My husband was diagnosed with melanoma in January 2010, the same week Republican Scott Brown won Ted Kennedy’s Senate seat, thus eliminating the Democrats’ brief filibuster-proof majority. (Remember that long-ago nanosecond?) As our lives turned upside down, so did the outlook for health care reform.
Our sleepless nights and worst fears were compounded by the added stress over health care. I’m self-employed, and we depended on my husband’s job for insurance. We were a decade away from Medicare. What if he died, or grew too sick to work?
“Until now, I haven’t had any pre-existing conditions,” my husband fretted as sleep eluded us. “Now I’ll never be able to get insurance on my own.”
My husband and I were lucky — we had money in the bank, a home, jobs, and insurance, at least for the moment. Luckier still, my husband’s melanoma was caught early and successfully treated through surgery. Back then he still would never have been able to get insurance on his own if he lost his job, but we had dodged a bullet.
As my husband and I discovered, though, fortune can change in an instant.
Luckily for us and for tens of millions of Americans, the Affordable Care Act became law not long after my husband’s surgery. We rested easier about the future—ours and our daughters, who could now stay on my husband’s insurance until age 26.
Our lives were upended again in 2012, when I was diagnosed with cancer. Once again we were plunged into the realm of sleepless nights and fear, but thanks to the Affordable Care Act, we at least did not worry about losing access to health care, exceeding annual and life-time caps, or going bankrupt.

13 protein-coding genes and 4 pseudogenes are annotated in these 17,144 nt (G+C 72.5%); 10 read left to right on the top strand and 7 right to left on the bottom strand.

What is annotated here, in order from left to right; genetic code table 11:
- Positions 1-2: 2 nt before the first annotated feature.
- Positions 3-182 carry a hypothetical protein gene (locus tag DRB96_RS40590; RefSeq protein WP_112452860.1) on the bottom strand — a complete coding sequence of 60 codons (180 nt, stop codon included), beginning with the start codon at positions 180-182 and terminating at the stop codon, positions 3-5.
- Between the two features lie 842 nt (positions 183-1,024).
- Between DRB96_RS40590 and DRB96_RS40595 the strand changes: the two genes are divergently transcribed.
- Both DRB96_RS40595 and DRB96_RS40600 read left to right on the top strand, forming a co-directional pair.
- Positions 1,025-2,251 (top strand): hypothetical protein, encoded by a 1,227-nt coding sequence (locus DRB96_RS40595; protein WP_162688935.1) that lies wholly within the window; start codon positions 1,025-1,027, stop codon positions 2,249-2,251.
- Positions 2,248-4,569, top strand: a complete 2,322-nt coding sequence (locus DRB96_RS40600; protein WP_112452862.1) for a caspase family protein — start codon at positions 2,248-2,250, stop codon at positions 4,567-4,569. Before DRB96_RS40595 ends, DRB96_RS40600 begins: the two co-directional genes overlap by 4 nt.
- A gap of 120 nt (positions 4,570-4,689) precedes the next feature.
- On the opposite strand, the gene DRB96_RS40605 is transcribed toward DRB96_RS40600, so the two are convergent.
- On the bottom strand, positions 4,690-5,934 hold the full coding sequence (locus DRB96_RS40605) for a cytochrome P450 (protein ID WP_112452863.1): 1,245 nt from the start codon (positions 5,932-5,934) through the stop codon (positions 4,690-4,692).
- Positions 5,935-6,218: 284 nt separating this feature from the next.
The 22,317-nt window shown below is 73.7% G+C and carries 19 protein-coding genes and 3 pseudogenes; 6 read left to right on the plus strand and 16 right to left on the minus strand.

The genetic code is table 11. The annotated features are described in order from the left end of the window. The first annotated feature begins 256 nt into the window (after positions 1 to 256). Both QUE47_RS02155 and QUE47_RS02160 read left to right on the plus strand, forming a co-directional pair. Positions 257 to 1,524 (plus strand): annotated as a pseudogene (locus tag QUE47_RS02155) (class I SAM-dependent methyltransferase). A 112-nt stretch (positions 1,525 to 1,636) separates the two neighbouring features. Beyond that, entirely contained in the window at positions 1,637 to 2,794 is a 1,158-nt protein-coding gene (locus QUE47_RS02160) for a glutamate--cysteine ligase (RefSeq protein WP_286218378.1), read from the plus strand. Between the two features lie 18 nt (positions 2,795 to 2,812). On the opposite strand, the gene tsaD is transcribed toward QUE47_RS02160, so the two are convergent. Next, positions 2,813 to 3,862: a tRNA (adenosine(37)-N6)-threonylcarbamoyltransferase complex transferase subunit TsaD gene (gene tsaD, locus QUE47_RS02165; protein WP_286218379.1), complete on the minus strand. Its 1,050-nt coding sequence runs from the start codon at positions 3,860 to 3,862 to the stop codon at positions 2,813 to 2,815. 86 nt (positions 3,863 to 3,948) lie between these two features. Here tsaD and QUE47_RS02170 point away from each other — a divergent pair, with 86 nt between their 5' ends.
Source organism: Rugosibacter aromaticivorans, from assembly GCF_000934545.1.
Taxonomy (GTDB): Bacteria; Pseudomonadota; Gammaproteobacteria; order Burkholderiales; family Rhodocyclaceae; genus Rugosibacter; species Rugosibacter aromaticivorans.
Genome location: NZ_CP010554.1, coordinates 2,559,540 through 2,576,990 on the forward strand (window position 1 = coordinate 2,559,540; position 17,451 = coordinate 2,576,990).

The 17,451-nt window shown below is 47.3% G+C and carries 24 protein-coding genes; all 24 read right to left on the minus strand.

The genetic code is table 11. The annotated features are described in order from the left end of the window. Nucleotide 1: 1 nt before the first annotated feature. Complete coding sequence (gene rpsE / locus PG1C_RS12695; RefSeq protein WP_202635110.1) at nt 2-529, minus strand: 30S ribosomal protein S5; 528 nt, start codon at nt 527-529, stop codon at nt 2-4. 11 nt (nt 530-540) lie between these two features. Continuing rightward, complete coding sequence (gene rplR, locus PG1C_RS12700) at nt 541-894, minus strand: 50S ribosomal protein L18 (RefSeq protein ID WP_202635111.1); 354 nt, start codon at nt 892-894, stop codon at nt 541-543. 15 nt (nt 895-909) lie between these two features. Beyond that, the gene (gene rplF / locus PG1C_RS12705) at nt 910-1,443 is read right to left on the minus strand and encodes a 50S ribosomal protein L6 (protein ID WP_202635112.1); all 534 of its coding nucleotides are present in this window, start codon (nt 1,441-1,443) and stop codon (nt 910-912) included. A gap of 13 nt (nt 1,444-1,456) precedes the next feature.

My treatment, like my husband’s, was successful, and our lives returned to normal, although with a newfound appreciation that health care should never be a game of Russian roulette or depend on luck, employment status, or wealth.
Thanks to the Affordable Care Act, our eldest daughter–an artist, part-time worker, and student who makes very little money–was able to find quality health care under the ACA’s Medicaid expansion once she turned 26. (We’re in California; she would have been out of luck if she lived in one of the 19 states that have refused to expand Medicaid.)
Also thanks to the Affordable Care Act, in 2015 my husband was able to leave his corporate job to pursue his longstanding interests in research and freelance writing. Employer-provided health insurance had kept him tied to his job, but with the ACA, he could slip those golden handcuffs and we could both be assured of coverage despite our pre-existing conditions. Additionally, the good job with good benefits my husband vacated became available for somebody else. Many of our friends also became self-employed and freed up jobs for others because of the security the ACA brought. We make too much money for any subsidies from the ACA, but that’s as it should be. Although our premiums are expensive, at least we have excellent care. It is not only lower-income people who benefit from the law: Economic vibrancy, flexibility, and innovation are under-appreciated but significant aspects. We are so grateful that President Obama signed the Affordable Care Act. Imperfect as the law is, it is has benefited us and tens of millions of Americans.
But now with Republicans celebrating a legislative milestone in their relentless march against Americans’ health, we are back to sleepless nights.
What has the ACA–and the Republicans’ attempts to unravel it–meant to you?